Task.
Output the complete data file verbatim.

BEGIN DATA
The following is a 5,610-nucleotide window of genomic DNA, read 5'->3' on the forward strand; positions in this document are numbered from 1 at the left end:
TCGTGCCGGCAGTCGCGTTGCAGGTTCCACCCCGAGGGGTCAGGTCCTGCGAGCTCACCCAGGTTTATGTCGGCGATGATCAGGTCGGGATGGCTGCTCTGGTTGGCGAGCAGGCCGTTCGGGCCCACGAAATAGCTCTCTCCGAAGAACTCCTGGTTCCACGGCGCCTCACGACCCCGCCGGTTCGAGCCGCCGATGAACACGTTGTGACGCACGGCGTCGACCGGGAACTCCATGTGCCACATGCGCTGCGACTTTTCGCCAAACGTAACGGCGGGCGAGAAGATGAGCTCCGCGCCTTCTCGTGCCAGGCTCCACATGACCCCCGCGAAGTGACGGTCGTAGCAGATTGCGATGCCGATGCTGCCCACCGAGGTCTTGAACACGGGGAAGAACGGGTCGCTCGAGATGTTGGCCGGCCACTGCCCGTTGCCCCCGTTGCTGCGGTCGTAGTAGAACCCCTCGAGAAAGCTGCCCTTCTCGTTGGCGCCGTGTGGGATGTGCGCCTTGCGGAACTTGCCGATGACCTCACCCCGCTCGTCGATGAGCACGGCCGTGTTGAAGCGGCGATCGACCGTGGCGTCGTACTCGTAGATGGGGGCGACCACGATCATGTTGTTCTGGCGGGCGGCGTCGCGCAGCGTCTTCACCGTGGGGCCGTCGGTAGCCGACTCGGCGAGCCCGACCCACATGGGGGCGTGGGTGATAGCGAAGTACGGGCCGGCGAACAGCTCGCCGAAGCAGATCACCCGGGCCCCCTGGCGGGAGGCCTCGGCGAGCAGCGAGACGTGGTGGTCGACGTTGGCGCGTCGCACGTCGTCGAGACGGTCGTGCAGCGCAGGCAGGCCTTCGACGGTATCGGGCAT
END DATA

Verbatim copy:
The following is a 5,610-nucleotide window of genomic DNA, read 5'->3' on the forward strand; positions in this document are numbered from 1 at the left end:
TCGTGCCGGCAGTCGCGTTGCAGGTTCCACCCCGAGGGGTCAGGTCCTGCGAGCTCACCCAGGTTTATGTCGGCGATGATCAGGTCGGGATGGCTGCTCTGGTTGGCGAGCAGGCCGTTCGGGCCCACGAAATAGCTCTCTCCGAAGAACTCCTGGTTCCACGGCGCCTCACGACCCCGCCGGTTCGAGCCGCCGATGAACACGTTGTGACGCACGGCGTCGACCGGGAACTCCATGTGCCACATGCGCTGCGACTTTTCGCCAAACGTAACGGCGGGCGAGAAGATGAGCTCCGCGCCTTCTCGTGCCAGGCTCCACATGACCCCCGCGAAGTGACGGTCGTAGCAGATTGCGATGCCGATGCTGCCCACCGAGGTCTTGAACACGGGGAAGAACGGGTCGCTCGAGATGTTGGCCGGCCACTGCCCGTTGCCCCCGTTGCTGCGGTCGTAGTAGAACCCCTCGAGAAAGCTGCCCTTCTCGTTGGCGCCGTGTGGGATGTGCGCCTTGCGGAACTTGCCGATGACCTCACCCCGCTCGTCGATGAGCACGGCCGTGTTGAAGCGGCGATCGACCGTGGCGTCGTACTCGTAGATGGGGGCGACCACGATCATGTTGTTCTGGCGGGCGGCGTCGCGCAGCGTCTTCACCGTGGGGCCGTCGGTAGCCGACTCGGCGAGCCCGACCCACATGGGGGCGTGGGTGATAGCGAAGTACGGGCCGGCGAACAGCTCGCCGAAGCAGATCACCCGGGCCCCCTGGCGGGAGGCCTCGGCGAGCAGCGAGACGTGGTGGTCGACGTTGGCGCGTCGCACGTCGTCGAGACGGTCGTGCAGCGCAGGCAGGCCTTCGACGGTATCGGGCAT